Up until the age of 18, I lived in a small farm house in Derbyshire with my father Andrew, and my Irish step-mother, Rose. Yes, that's right, probably a quarter of my only life spent in the lonely, boring emptiness of what my parents liked to call "country heaven". I could never understand why they thought that getting up at 6 o'clock in the morning to muck-out the horse in a very unfashionable pair of wellingtons could be described as ‘heaven'. Never the less, I did that job every morning up until a couple of days after my 18th birthday, when I decided that it was time for me to get away from all the mud, and find a flat in a lively city where I could make a home for myself, maybe adopt a couple of fish to keep me company and invest in a new television. My parents did not believe in spending money unnecessarily, so they still had their TV from the late 1980s.
"18 years old and still going strong!" my dad would say, "I don't see what's wrong with it Sophia, you can get a decent picture when you give that aerial a nudge".
"Nobody has TVs like this anymore, Dad, there are more than 3 channels now", I would say, but it was no use arguing.
Yes, I would definitely need to buy a new television.
I was never really a country girl, even when I was young. I chose to sit inside with my colouring books, when my dad went out on long walks into the fields. My mum would often sit with me; she was always a keen painter. That's where I got my passion for art from. She was always talking about ancient artists and sometimes bought me books full of famous paintings. My mum moved to Australia with her boyfriend, Adam, when I was 10, and I hardly ever saw her after that. We still kept in touch, and spoke on the phone a couple of times a week, but it wasn't like it used to be. She could never afford to come back to visit us, and my dad thought there were much more important things to be spending money on, like more holidays for him and Rose in the south, probably.
"Dad, I'm thinking of moving out." I announced at breakfast.
"Whatever for? It's lovely here!" he said, looking genuinely confused and almost hurt by the idea.
"Yes, it reminds me of being back in Ireland..." Rose interrupted.
Oh shut up you daft cow, I thought. She'd go on and on about the "incredible scenery" and "astonishing villages" but somehow still ended up living with me... in England. I wished she'd bugger off back.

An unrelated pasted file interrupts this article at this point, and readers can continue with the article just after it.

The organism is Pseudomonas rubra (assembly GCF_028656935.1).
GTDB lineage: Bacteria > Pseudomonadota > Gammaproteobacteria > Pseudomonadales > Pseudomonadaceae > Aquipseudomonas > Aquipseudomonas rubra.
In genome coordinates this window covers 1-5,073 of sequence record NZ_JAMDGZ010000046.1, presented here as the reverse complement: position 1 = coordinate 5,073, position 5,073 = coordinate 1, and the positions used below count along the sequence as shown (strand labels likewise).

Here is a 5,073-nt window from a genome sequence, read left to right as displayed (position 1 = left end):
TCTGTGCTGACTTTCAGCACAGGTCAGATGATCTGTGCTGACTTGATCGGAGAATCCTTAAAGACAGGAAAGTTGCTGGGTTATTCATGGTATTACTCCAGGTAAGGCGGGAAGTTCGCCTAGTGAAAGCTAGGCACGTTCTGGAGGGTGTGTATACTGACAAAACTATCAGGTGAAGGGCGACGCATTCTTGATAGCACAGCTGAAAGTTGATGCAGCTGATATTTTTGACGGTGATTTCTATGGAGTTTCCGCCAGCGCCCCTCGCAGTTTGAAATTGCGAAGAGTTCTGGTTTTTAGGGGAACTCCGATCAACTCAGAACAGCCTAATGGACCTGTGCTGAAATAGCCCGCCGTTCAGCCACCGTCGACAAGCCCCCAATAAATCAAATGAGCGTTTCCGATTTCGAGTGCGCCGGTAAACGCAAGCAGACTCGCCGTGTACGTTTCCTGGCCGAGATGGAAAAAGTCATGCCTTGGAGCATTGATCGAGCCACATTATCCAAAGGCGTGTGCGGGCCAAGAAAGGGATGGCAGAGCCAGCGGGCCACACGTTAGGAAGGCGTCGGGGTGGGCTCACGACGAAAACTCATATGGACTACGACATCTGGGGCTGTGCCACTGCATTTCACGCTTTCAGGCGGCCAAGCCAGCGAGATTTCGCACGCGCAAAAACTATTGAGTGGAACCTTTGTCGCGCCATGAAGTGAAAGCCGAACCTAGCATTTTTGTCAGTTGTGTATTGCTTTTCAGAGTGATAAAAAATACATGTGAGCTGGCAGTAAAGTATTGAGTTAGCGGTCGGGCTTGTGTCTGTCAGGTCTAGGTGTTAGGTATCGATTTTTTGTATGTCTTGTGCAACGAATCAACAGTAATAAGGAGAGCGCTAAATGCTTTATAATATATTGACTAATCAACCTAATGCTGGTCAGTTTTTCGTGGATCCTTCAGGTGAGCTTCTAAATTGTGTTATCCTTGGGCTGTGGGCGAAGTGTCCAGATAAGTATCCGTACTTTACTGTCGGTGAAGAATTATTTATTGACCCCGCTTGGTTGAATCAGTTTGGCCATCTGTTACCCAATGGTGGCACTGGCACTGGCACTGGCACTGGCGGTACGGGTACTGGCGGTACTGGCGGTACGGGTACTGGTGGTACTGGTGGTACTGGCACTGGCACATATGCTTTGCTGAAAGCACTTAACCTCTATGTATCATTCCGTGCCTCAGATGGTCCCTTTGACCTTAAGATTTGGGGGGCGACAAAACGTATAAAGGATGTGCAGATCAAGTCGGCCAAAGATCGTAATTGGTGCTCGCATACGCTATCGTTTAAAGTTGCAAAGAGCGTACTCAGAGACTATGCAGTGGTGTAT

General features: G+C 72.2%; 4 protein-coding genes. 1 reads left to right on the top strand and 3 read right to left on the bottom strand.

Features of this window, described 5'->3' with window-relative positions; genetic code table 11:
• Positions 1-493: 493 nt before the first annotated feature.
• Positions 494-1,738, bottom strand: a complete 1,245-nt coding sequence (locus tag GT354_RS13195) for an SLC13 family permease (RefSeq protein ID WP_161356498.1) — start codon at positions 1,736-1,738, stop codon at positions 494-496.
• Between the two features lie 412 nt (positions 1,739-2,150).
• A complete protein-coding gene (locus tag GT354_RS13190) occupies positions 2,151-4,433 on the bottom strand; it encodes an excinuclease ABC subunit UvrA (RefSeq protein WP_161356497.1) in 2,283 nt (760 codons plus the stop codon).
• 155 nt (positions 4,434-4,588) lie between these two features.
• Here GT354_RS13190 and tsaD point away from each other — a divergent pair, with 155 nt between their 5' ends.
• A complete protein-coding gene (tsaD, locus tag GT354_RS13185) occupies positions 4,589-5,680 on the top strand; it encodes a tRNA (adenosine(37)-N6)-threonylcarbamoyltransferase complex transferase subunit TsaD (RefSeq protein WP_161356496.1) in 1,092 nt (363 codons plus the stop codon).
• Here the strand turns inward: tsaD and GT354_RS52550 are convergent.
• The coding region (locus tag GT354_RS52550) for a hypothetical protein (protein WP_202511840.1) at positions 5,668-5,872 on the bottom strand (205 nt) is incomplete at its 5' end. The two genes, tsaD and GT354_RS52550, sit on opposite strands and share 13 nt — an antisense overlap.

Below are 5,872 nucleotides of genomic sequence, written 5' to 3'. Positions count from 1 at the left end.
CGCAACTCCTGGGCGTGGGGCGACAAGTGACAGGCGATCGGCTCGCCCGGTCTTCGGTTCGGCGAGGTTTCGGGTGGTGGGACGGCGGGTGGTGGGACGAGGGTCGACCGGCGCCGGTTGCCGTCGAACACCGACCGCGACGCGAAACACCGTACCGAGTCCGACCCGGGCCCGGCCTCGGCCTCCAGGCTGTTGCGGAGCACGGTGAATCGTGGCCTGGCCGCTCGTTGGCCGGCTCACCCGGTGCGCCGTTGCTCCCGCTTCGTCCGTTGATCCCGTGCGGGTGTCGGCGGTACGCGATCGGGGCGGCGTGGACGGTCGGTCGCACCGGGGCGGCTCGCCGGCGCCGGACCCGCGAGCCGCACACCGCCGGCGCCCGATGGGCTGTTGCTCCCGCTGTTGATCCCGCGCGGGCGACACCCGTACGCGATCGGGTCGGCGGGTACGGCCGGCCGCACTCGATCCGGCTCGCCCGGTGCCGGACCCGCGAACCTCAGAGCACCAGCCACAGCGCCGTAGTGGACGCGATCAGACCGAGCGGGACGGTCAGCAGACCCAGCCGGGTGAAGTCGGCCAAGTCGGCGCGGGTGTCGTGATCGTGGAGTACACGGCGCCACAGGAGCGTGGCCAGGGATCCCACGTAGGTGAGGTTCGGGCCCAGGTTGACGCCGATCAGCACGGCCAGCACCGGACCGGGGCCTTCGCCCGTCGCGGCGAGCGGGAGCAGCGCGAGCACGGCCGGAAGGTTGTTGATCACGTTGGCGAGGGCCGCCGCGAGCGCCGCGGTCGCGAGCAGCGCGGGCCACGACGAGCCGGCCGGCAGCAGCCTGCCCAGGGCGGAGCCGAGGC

"Well I've been thinking about it for a while now, and I think it's time for me to find my own place. Nothing too far away, I was thinking of maybe getting a flat in Sheffield or Manchester."
"But you're happy here with us! Who's going to help out with the house and keeping the crops healthy?" my dad exclaimed, his confusion turning into anger.
He was so unreasonable. I was, by all means, an adult, and was truly sick of the countryside and everything that went with it, including his smarty pant Irish girlfriend.
"Well as a matter of fact, I'm not so happy here with you. As much as I love having you around, dad, this whole country lifestyle... it's just not... my thing" I explained, trying to use words that would not hurt his feelings or make him feel as though I wanted rid of him.
"Don't be so stupid Sophia! Your father and I have brought you up in this house; of course it's your thing." Rose added.
"No you didn't. I was almost 14 when you moved in here. I was brought up by my own mother, if you haven't forgotten."
It just came out. I didn't mean to snap at her, but I couldn't help myself. She had no place in the conversation and should have kept her big mouth shut, and carried on with her organic poached egg on seeded toast.
"Don't be so rude!" my dad exclaimed, raising his voice so loud that Rose almost spat her cup of decaf onto the freshly ironed fair trade cotton table cloth. "How dare you speak to Rose in that manner, after all she's done for you over the past 4 years?!"
Rose had quite frankly done fuck all apart from sit on the sofa and soak up her own snobbery (apart from, of course, the occasional embroidery pattern that she'd pick up from the charity shop down the road). She ate nothing but over-priced fair trade, organic food, which she bought every Saturday morning from the local farm shop. She wore only expensive clothes, as it made her feel even more conservative than she already was, and she read the bible on a daily basis. My dad had even started to say a prayer before dinner, clearly under Rose's influence as he always thought religion to be a load of bollocks before she arrived.
"I'm sorry dad." I said, trying to sound as apologetic as possible.
"Hmm, well we'll talk about all this moving out business after our morning walk... it's nearly 9 o'clock" my dad replied.